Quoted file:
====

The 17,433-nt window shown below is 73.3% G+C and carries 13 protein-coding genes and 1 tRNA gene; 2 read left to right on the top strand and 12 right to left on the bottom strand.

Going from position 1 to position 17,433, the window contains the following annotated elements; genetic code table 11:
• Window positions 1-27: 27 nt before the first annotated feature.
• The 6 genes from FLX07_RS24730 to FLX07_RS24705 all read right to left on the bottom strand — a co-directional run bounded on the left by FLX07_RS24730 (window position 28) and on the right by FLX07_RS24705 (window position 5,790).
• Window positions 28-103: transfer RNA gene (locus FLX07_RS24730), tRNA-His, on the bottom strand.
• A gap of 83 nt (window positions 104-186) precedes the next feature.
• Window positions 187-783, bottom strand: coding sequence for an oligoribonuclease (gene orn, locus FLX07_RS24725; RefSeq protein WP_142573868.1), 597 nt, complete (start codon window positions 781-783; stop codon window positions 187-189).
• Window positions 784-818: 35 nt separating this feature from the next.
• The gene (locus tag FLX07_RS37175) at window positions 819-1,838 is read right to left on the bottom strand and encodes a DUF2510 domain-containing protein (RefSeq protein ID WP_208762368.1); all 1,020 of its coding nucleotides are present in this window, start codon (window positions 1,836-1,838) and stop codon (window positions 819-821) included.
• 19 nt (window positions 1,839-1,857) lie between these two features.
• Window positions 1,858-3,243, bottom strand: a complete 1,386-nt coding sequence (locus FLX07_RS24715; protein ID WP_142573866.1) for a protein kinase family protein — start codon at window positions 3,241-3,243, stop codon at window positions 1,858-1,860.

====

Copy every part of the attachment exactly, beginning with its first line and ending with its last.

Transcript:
The 17,433-nt window shown below is 73.3% G+C and carries 13 protein-coding genes and 1 tRNA gene; 2 read left to right on the top strand and 12 right to left on the bottom strand.

Going from position 1 to position 17,433, the window contains the following annotated elements; genetic code table 11:
• Window positions 1-27: 27 nt before the first annotated feature.
• The 6 genes from FLX07_RS24730 to FLX07_RS24705 all read right to left on the bottom strand — a co-directional run bounded on the left by FLX07_RS24730 (window position 28) and on the right by FLX07_RS24705 (window position 5,790).
• Window positions 28-103: transfer RNA gene (locus FLX07_RS24730), tRNA-His, on the bottom strand.
• A gap of 83 nt (window positions 104-186) precedes the next feature.
• Window positions 187-783, bottom strand: coding sequence for an oligoribonuclease (gene orn, locus FLX07_RS24725; RefSeq protein WP_142573868.1), 597 nt, complete (start codon window positions 781-783; stop codon window positions 187-189).
• Window positions 784-818: 35 nt separating this feature from the next.
• The gene (locus tag FLX07_RS37175) at window positions 819-1,838 is read right to left on the bottom strand and encodes a DUF2510 domain-containing protein (RefSeq protein ID WP_208762368.1); all 1,020 of its coding nucleotides are present in this window, start codon (window positions 1,836-1,838) and stop codon (window positions 819-821) included.
• 19 nt (window positions 1,839-1,857) lie between these two features.
• Window positions 1,858-3,243, bottom strand: a complete 1,386-nt coding sequence (locus FLX07_RS24715; protein ID WP_142573866.1) for a protein kinase family protein — start codon at window positions 3,241-3,243, stop codon at window positions 1,858-1,860.